Business, Legal & Accounting Glossary
Unearned Income refers to income not derived from trades, vocations or professionals, or from the emoluments of office.
In the United Kingdom, it was formerly taxed more heavily than earned income through the imposition of an surcharge on investment-income.
Earned and unearned income are now taxed at essentially the same rate (with the exception of minor differences in the treatment of income from savings and company dividends).
Unearned income is any income that comes from sources other than employment (work). Examples of unearned income include interest from bonds, savings accounts, and other sources; dividends from stocks; capital gains from selling investments at a profit; and income from rental property. Some unearned income is taxed at the regular income tax<tax rate; other unearned income is taxed at a lower rate, often to encourage further investment. Proceeds from retirement plans and Social Security payments are also treated as unearned income, even though they derive in part from the earned income of an individual’s prior employment. Gifts, inheritances, royalties, in-kind support, awards, and prizes are considered unearned income. As such, they are treated differently from earned income for tax purposes.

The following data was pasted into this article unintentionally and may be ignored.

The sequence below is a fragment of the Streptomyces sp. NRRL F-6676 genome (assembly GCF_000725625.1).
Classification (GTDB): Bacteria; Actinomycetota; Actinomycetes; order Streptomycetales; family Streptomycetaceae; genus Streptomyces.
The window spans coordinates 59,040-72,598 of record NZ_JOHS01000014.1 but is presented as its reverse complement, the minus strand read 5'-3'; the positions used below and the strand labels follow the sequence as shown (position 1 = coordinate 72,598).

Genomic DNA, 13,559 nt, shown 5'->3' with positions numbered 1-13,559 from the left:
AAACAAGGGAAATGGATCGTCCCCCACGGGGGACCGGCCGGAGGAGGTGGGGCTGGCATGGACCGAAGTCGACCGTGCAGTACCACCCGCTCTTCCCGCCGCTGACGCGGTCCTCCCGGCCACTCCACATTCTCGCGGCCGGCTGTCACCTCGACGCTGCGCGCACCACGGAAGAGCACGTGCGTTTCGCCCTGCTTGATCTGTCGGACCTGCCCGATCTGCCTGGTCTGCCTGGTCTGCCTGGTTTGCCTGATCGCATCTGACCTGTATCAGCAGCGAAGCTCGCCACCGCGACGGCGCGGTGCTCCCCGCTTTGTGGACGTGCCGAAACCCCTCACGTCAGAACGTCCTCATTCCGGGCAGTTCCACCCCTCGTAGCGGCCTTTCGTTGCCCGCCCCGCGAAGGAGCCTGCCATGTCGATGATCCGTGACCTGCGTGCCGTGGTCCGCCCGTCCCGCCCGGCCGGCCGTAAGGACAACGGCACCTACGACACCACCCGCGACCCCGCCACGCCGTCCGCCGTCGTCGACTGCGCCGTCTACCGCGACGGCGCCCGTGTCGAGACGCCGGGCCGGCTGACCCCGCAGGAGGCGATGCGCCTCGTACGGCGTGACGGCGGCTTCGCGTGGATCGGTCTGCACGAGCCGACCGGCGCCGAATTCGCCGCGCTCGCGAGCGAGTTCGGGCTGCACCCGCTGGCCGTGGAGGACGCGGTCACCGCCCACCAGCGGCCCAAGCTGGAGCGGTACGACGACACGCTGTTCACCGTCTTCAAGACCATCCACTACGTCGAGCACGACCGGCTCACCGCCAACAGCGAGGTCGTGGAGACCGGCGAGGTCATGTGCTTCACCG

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This glossary post was last updated: 5th February, 2020